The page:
As we wandered around the botanic garden in Balboa Park, I was quite interested in a plant that had branches with an odd oval shape repeated across their surface. I mentioned it to Nancy and she had seen something similar in another part of the garden but that had been cut off. The cross section of the branch was more interesting than the surface apparently.
We spent a short while hunting for where she had seen this before and when we found it, she was proved correct. The outside of the branch had the same pattern as I had seen earlier. The inside was certainly unusual. Rather than try and describe it, I shall just let you take a look for yourselves.
Some days things are just looking like they will be good. The Warbird Heritage Foundation have their newly restored P-51 Mustang, Baby Duck, ready for flight. Before they can do too much with it, they need to get some hours on the engine. Consequently, they have had Vlado Lenoch coming across to fly the aircraft when possible to build the hours.
I knew that they had intentions to fly in the week before Christmas but I didn’t know exactly when. However, the weather was crap for the majority of the week. When I saw a good forecast for Friday and I had some free time, I decided to take a chance and head on up to see if anything was happening. If not, it was still a nice day to be out and about!
As it was, not only did the guess prove to be accurate, I got a bit luckier than even I had expected. Baby Duck was out on the ramp when I arrived which was a good sign. Indeed she would be flying and Vlado was coming to fly her. What is the easiest way for Vlado to get there? In his P-51 of course. Paul also was planning on flying one of the other aircraft that day as well. Bonus!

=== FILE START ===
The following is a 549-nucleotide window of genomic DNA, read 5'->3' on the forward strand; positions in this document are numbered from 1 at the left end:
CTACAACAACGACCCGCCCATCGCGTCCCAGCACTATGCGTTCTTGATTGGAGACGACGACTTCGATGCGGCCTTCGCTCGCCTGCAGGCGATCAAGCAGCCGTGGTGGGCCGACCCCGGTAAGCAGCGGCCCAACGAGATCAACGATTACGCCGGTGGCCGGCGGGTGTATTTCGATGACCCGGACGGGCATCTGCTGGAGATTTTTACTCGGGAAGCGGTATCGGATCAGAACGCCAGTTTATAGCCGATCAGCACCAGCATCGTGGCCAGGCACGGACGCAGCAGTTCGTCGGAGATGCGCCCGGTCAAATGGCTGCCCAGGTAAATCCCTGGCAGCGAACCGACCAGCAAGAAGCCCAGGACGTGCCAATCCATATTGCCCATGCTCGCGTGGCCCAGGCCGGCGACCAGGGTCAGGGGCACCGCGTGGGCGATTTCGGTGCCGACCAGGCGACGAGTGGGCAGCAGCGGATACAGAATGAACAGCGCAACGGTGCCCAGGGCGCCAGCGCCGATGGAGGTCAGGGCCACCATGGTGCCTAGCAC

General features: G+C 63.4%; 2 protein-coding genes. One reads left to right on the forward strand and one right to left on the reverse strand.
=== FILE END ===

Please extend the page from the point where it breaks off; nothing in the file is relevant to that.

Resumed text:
Vlado showed up and got ready to fly the Duck. I scooted across the field to be in a position for good light and angles and it wasn’t long before Vlado was taxiing out. A few other aircraft movements kept me amused while he headed out to the departure end. Before I had left the hangar, I had foolishly suggested to Vlado that he keep it low on departure. That was a pretty redundant thing to say. Vlado certainly kept the aircraft in a good position for me as he came past and he built up speed before turning it into height.
I headed back since we didn’t know how long they would be out. They actually landed away so were gone for quite a while. Chris Doud had been in the right place to bag the back seat so he was having a great time.
When they got back, Paul had a chat with Vlado about how the flight had gone and then got ready to take the T-2 up for a run. Vlado was also heading home in Moonbeam McSwine so I made a second run across the field to get the departures again. They ended up heading out close together. Both provided sporty departures so I was considering the day a very productive one.
I headed back to the hangar to await the return of the T-2. They broke back into the pattern and landed so some taxi in shots and then a few pictures of a very happy back seat passenger made for the end of the day. Time to head back to Chicago and enjoy all the traffic could offer on the last day before Christmas!